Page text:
Conservation of Mechanical Energy in rope swing

In summary, Tarzan and Jane, with a combined mass of 130.0 kg, start their swing on a 5.0 m long vine at a 30 degree angle with the horizontal. When Jane, who has a mass of 50.0 kg, releases the vine at the bottom of the arc, Tarzan continues swinging alone. Using the equations for potential and kinetic energy, it can be determined that Tarzan's maximum height on the swing is 2.5 meters.
  • #1
physicsma1391
19
0

Homework Statement



Tarzan and Jane, whose total mass is 130.0 kg, start their swing on a 5.0 m long vine when the vine is at an angle of 30 degrees with the horizontal. At the bottom of the arc, Jane, whose mass is 50.0 kg, releases the vine. What is the maximum height at which Tarzan can land on a branch after his swing continues? (Hint: Treat Tarzan's and Jane's energies as separates quanitities.)

Homework Equations



How to I calculate this?

The Attempt at a Solution



cos60=x/5
x=2.5
h=5-2.5=2.5

ME(i)=ME(f)
GPE=KE(f1)+KE(f2)
mgh=.5mv(f)^2 + .5 mv(f)^2
(130)(9.81)(2.5)=.5(50)v(f)^2 + .5(80)v(f)^2
3188.25=25v(f)^2 + 40v(f)^2

not sure if this is correct or where to go from here??
 
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  • #2
Try this out.

When the swing starts, there is only potential energy.

gh(m1+m2)

At the bottom, there is only kinetic

1/2(m1+m2)v^2. Therefore, equate these 2 quantities and solve for v. Now, Jane (m2) releases off. So the energy on the bottom becomes:

1/2(m1+m2)v^2 - 1/2(m2)v^2 = Total

Finally, this total goes into how high he can go alone.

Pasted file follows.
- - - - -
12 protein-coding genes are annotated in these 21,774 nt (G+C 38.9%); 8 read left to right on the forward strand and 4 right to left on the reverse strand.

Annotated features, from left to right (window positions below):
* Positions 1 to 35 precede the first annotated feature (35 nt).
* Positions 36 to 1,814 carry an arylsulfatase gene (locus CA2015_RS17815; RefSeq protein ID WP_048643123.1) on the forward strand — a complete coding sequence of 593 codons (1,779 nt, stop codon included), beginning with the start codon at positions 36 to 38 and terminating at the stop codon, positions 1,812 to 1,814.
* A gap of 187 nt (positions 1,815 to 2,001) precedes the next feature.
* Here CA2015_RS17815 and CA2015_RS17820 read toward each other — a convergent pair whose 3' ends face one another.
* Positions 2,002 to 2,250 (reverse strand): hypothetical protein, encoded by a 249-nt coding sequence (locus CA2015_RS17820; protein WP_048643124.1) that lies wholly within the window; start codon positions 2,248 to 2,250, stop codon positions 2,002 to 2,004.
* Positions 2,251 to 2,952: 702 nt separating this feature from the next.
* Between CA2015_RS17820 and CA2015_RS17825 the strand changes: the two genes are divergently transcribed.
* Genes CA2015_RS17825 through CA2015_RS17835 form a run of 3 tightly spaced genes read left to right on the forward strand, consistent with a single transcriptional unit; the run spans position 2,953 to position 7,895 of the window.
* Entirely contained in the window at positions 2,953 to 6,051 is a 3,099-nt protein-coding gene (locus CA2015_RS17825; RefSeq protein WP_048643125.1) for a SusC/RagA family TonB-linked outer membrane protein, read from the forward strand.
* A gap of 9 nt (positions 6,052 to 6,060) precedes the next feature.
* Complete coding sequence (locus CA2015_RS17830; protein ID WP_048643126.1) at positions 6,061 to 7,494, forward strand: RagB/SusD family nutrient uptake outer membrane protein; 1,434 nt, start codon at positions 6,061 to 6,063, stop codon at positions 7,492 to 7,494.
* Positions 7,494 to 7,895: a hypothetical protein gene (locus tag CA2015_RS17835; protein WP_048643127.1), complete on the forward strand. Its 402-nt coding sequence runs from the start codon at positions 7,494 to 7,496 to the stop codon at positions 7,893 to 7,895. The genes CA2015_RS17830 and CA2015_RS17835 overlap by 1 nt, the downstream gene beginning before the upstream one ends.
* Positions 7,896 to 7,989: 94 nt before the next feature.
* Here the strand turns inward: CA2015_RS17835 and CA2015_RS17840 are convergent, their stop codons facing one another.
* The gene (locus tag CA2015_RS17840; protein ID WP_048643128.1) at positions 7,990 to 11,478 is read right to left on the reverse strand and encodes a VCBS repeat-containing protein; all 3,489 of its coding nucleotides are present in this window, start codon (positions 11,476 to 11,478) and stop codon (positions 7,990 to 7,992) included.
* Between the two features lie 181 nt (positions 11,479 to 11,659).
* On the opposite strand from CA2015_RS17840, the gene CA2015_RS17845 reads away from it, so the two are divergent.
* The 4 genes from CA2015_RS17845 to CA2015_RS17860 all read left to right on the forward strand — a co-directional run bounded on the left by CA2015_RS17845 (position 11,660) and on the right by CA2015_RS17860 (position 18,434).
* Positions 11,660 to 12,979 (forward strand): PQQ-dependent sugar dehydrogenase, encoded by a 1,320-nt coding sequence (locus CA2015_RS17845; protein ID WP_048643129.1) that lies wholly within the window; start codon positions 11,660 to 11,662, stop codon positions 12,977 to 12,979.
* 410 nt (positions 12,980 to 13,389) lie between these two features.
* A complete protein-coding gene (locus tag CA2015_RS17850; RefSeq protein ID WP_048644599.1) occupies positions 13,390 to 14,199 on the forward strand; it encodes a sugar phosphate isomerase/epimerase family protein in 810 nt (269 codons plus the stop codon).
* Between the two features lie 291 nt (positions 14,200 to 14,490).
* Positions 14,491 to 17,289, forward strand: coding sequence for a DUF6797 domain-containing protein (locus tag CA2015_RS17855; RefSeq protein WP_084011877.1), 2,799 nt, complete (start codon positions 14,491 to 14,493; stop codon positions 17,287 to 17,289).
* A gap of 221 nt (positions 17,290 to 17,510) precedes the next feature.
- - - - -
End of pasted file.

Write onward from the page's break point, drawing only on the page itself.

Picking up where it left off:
Total = m1 g h, solve for h. Good luck!
 
  • #3




Your attempt at a solution is on the right track. To calculate the maximum height at which Tarzan can land, you need to solve for v(f) and then use that value to calculate the height using the equation h = (v(f)^2)/(2g). However, it is important to note that the conservation of mechanical energy only applies if there are no external forces acting on the system. In this case, there are other forces at play such as air resistance and friction, which may affect the accuracy of your calculation. Additionally, the angle of the vine and the release point of Jane may also affect the outcome. It is important to consider all these factors when solving for the maximum height.
 

1. What is the concept of conservation of mechanical energy in a rope swing?

The concept of conservation of mechanical energy in a rope swing refers to the principle that energy cannot be created or destroyed, but can only be transferred or transformed from one form to another. In the case of a rope swing, the potential energy of the person at the highest point of the swing is converted into kinetic energy as they swing down, and then back into potential energy as they swing back up.

2. How does the length of the rope affect the conservation of mechanical energy in a rope swing?

The length of the rope does not affect the conservation of mechanical energy in a rope swing. As long as the rope is taut and the person is swinging within its length, the same amount of potential and kinetic energy will be conserved throughout the swing.

3. Does the weight of the person on the rope swing impact the conservation of mechanical energy?

The weight of the person on the rope swing does not have a direct impact on the conservation of mechanical energy. However, a heavier person may require more energy to start and maintain the swing, which could affect the overall conservation of energy.

4. Can friction affect the conservation of mechanical energy in a rope swing?

Friction can affect the conservation of mechanical energy in a rope swing by converting some of the energy into heat. This can cause the swing to slow down over time as energy is lost to friction. However, if the friction is minimal, the conservation of mechanical energy will still hold true.

5. Is the conservation of mechanical energy in a rope swing affected by external forces?

External forces, such as wind or other objects in the swing's path, can affect the conservation of mechanical energy in a rope swing. These forces can either add or subtract energy from the swing, altering the overall conservation of energy. However, as long as these external forces are minimal, the principle of conservation of mechanical energy will still apply.

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